March 4, 2014


Evangelical, pro-Israel and pro-Palestine (Todd Deatherage, Mar 4, 2014, RNS)

A growing number of Americans are beginning to ask some very important questions about U.S. involvement in the Middle East. We understand that by virtue of our citizenship and our government's decisions, our opinions matter. As an evangelical Christian, I believe that by virtue of my faith, I may not walk away. It's not a question of whether I'm involved, but how.

How can I act on the values I hold as a follower of Jesus?

How do I best serve the residents of the Holy Land?

How do I act in ways that encourage mutual flourishing of Israelis and Palestinians alike?

How do I heed the words of the prophet Micah, who told us to do justice and love mercy?

And what do Jesus' words about peacemaking mean in this context?

Peace advocates are frequently told that we're "naive," particularly if we seek reconciliation in the Middle East. But I would suggest, on the contrary, that we're the realists. It's the purest idealism to continue to behave as if the Israeli-Palestinian status quo is sustainable, and dangerously naive to believe that Israel will remain both Jewish and democratic if Palestinians aren't allowed to control their own destiny.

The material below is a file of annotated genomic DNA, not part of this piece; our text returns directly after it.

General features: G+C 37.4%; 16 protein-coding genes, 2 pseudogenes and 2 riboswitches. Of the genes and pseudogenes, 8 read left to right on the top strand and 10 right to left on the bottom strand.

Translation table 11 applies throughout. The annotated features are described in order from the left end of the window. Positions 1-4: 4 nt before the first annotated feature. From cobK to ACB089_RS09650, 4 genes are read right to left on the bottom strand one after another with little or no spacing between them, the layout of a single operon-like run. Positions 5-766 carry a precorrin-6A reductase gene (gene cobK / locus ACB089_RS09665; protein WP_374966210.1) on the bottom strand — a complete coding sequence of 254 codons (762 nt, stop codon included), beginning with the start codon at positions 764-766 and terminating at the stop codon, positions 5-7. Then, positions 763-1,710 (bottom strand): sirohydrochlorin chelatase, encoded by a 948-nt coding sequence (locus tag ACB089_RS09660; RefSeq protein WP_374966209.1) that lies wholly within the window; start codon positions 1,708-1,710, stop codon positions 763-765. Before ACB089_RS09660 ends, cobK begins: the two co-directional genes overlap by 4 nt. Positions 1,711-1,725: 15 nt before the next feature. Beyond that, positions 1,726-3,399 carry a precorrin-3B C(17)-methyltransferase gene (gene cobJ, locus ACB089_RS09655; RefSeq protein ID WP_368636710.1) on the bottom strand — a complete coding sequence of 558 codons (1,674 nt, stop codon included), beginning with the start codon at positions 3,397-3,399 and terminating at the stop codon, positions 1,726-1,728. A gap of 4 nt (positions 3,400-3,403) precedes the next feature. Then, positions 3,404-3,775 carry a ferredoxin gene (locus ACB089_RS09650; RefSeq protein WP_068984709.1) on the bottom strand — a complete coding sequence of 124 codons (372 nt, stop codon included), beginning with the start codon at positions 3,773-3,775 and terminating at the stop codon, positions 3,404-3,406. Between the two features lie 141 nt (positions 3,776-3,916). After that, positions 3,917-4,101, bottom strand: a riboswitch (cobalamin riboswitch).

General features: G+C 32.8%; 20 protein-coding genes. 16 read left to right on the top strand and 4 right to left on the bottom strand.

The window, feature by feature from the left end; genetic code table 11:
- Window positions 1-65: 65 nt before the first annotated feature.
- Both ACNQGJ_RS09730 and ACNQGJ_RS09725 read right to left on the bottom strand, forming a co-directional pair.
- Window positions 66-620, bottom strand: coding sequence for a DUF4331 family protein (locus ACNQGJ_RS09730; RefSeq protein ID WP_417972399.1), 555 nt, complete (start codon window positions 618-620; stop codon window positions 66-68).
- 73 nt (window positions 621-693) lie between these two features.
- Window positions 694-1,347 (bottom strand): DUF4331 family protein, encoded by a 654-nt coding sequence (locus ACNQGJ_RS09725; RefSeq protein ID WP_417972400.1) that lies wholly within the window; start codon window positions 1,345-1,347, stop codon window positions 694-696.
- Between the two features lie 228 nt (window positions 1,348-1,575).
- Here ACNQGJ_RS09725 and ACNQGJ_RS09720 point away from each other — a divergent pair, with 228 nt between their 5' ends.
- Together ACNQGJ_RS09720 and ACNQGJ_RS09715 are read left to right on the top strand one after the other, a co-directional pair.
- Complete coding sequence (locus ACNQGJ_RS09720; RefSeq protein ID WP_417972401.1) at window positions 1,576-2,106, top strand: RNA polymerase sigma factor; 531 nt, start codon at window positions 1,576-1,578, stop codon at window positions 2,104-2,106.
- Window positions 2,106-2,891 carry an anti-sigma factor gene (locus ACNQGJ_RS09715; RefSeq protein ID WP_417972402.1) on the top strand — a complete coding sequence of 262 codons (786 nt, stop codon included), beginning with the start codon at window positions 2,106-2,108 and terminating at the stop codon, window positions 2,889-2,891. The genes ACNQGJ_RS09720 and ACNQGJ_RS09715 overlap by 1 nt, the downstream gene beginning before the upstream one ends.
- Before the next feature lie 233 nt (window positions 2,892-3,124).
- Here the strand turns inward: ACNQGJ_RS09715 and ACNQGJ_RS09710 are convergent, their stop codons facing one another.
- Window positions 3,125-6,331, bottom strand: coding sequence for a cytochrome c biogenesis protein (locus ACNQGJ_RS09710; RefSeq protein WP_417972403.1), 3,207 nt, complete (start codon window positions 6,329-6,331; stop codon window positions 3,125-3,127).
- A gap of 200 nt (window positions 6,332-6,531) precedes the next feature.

The current state of affairs, in which millions of Palestinians live and labor under Israeli military control, is a tragedy for Palestinians, but it is also a clear and present danger for Israel. The status quo is, in fact, one of the greatest threats facing Israel's security today.

My Christian faith teaches me that we all are made in the image of a God who loves us. And as a follower of Jesus, I feel compelled to be an agent of a peaceable kingdom built on love, justice, mercy and mutual human flourishing. I am utterly convinced that Israelis and Palestinians will never achieve the peace, security and freedom they both desire without recognizing that their own aspirations can never be achieved at the expense of the other.

Posted by at March 4, 2014 12:28 PM

blog comments powered by Disqus